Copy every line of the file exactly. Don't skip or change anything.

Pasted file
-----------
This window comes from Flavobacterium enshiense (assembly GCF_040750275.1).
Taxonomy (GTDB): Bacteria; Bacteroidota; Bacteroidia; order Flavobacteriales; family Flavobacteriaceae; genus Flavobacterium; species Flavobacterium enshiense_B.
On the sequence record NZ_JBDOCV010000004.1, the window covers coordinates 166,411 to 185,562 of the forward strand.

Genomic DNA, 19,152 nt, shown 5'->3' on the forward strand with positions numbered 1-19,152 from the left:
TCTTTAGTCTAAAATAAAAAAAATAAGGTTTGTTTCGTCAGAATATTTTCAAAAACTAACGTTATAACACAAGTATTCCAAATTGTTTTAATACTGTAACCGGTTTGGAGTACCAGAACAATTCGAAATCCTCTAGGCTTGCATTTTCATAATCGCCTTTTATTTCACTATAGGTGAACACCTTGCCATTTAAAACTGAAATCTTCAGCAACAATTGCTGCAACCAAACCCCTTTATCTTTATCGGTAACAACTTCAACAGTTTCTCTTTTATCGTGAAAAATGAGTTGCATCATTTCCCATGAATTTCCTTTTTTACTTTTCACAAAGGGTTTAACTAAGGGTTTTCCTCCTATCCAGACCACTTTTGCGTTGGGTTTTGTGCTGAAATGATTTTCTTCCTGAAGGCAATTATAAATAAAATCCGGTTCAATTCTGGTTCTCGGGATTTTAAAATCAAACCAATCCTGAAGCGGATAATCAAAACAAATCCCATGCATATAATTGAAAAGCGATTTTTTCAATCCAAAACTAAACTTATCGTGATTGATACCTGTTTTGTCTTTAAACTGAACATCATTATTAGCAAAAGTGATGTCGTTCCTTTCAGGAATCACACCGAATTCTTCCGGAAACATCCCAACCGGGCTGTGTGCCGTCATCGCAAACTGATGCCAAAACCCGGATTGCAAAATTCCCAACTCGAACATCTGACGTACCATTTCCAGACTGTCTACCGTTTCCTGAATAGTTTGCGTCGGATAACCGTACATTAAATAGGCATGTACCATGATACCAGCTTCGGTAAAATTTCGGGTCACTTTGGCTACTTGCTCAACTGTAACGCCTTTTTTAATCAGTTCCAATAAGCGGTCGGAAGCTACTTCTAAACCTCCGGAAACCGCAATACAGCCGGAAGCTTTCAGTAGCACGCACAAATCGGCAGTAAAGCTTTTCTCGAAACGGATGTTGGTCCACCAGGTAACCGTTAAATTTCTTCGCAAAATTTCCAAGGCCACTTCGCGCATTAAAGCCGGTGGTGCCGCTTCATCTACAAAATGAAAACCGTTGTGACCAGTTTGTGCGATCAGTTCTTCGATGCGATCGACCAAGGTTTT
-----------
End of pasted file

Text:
This window comes from Flavobacterium enshiense (assembly GCF_040750275.1).
Taxonomy (GTDB): Bacteria; Bacteroidota; Bacteroidia; order Flavobacteriales; family Flavobacteriaceae; genus Flavobacterium; species Flavobacterium enshiense_B.
On the sequence record NZ_JBDOCV010000004.1, the window covers coordinates 166,411 to 185,562 of the forward strand.

Genomic DNA, 19,152 nt, shown 5'->3' on the forward strand with positions numbered 1-19,152 from the left:
TCTTTAGTCTAAAATAAAAAAAATAAGGTTTGTTTCGTCAGAATATTTTCAAAAACTAACGTTATAACACAAGTATTCCAAATTGTTTTAATACTGTAACCGGTTTGGAGTACCAGAACAATTCGAAATCCTCTAGGCTTGCATTTTCATAATCGCCTTTTATTTCACTATAGGTGAACACCTTGCCATTTAAAACTGAAATCTTCAGCAACAATTGCTGCAACCAAACCCCTTTATCTTTATCGGTAACAACTTCAACAGTTTCTCTTTTATCGTGAAAAATGAGTTGCATCATTTCCCATGAATTTCCTTTTTTACTTTTCACAAAGGGTTTAACTAAGGGTTTTCCTCCTATCCAGACCACTTTTGCGTTGGGTTTTGTGCTGAAATGATTTTCTTCCTGAAGGCAATTATAAATAAAATCCGGTTCAATTCTGGTTCTCGGGATTTTAAAATCAAACCAATCCTGAAGCGGATAATCAAAACAAATCCCATGCATATAATTGAAAAGCGATTTTTTCAATCCAAAACTAAACTTATCGTGATTGATACCTGTTTTGTCTTTAAACTGAACATCATTATTAGCAAAAGTGATGTCGTTCCTTTCAGGAATCACACCGAATTCTTCCGGAAACATCCCAACCGGGCTGTGTGCCGTCATCGCAAACTGATGCCAAAACCCGGATTGCAAAATTCCCAACTCGAACATCTGACGTACCATTTCCAGACTGTCTACCGTTTCCTGAATAGTTTGCGTCGGATAACCGTACATTAAATAGGCATGTACCATGATACCAGCTTCGGTAAAATTTCGGGTCACTTTGGCTACTTGCTCAACTGTAACGCCTTTTTTAATCAGTTCCAATAAGCGGTCGGAAGCTACTTCTAAACCTCCGGAAACCGCAATACAGCCGGAAGCTTTCAGTAGCACGCACAAATCGGCAGTAAAGCTTTTCTCGAAACGGATGTTGGTCCACCAGGTAACCGTTAAATTTCTTCGCAAAATTTCCAAGGCCACTTCGCGCATTAAAGCCGGTGGTGCCGCTTCATCTACAAAATGAAAACCGTTGTGACCAGTTTGTGCGATCAGTTCTTCGATGCGATCGACCAAGGTTTT